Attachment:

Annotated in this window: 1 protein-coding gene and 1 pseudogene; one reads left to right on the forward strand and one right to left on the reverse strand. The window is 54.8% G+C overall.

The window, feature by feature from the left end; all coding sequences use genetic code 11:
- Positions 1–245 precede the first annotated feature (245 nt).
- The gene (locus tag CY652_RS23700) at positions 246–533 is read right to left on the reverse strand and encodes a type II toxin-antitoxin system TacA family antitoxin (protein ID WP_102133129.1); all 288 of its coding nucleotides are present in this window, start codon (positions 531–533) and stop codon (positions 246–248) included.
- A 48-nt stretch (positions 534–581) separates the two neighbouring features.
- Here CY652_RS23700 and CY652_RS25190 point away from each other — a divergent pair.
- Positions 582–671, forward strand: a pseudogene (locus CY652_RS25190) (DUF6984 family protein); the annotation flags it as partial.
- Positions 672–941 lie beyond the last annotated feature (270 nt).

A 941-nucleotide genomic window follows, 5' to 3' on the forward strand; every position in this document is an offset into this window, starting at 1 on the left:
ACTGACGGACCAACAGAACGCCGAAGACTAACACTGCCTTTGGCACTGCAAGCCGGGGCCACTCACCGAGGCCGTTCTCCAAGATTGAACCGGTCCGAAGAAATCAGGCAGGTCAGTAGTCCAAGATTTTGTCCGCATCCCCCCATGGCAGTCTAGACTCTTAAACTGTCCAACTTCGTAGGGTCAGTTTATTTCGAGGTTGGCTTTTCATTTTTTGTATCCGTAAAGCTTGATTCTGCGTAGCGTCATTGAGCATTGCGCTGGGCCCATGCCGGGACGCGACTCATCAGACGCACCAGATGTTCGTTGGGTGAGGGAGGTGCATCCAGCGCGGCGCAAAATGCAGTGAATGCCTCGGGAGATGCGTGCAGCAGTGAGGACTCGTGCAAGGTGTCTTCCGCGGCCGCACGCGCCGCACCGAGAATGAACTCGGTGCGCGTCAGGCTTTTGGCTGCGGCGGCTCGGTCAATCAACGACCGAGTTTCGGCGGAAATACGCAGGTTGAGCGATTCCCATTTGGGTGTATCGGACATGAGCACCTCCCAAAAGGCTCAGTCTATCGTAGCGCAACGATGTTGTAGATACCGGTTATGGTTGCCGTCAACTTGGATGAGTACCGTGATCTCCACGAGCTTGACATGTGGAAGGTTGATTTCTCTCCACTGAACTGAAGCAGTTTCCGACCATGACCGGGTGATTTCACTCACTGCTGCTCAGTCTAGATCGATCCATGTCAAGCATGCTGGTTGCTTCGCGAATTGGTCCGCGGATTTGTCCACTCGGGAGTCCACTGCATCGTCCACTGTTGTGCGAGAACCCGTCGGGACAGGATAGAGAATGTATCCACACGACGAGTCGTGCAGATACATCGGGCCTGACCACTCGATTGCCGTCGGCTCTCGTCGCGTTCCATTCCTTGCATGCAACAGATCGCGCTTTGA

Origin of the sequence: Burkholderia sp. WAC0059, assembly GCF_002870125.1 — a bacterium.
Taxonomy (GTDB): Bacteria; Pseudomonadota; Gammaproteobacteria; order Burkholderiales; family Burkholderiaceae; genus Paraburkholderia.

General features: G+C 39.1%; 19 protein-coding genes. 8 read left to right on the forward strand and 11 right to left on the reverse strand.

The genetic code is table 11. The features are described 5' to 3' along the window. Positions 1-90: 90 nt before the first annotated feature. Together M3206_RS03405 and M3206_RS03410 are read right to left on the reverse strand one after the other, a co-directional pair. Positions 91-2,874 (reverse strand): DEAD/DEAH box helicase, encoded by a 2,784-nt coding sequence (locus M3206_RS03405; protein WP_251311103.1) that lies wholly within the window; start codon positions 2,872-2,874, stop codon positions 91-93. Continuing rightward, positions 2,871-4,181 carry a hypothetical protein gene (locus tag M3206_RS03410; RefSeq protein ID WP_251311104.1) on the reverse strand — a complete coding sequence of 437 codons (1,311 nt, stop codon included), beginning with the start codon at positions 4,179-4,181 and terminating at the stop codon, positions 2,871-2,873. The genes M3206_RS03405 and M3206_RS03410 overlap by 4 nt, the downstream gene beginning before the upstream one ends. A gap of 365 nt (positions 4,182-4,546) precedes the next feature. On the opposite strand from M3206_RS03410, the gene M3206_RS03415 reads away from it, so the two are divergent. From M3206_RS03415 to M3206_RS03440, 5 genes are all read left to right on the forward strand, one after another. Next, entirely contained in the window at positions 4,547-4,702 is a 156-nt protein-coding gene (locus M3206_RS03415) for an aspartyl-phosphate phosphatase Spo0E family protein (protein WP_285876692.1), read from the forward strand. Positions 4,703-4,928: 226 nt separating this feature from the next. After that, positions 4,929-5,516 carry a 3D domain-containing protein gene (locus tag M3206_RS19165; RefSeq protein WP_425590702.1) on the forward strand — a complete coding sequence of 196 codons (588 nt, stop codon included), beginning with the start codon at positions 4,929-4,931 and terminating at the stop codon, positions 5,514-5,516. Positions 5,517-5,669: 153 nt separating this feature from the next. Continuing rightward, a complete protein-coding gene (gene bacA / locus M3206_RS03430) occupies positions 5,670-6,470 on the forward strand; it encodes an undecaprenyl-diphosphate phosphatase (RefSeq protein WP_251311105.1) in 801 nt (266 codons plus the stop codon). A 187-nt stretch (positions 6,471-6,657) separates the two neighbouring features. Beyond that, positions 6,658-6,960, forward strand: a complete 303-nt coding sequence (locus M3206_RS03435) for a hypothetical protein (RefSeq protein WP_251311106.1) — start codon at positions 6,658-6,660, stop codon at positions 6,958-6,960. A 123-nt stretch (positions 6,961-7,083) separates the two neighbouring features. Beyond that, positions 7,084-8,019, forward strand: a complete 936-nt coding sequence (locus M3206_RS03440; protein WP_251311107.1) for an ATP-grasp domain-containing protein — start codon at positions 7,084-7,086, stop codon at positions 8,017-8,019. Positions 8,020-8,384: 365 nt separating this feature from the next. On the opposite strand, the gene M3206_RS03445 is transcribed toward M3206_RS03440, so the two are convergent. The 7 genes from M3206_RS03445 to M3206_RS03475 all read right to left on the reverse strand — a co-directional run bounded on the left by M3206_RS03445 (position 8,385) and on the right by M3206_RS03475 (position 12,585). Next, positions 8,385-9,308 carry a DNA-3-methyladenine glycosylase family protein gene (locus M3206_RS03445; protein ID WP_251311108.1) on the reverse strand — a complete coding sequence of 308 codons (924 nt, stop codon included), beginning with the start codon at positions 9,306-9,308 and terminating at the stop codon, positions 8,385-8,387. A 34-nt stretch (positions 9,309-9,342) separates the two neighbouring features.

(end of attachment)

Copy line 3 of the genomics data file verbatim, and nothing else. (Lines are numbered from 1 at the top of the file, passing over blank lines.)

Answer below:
- Positions 1–245 precede the first annotated feature (245 nt).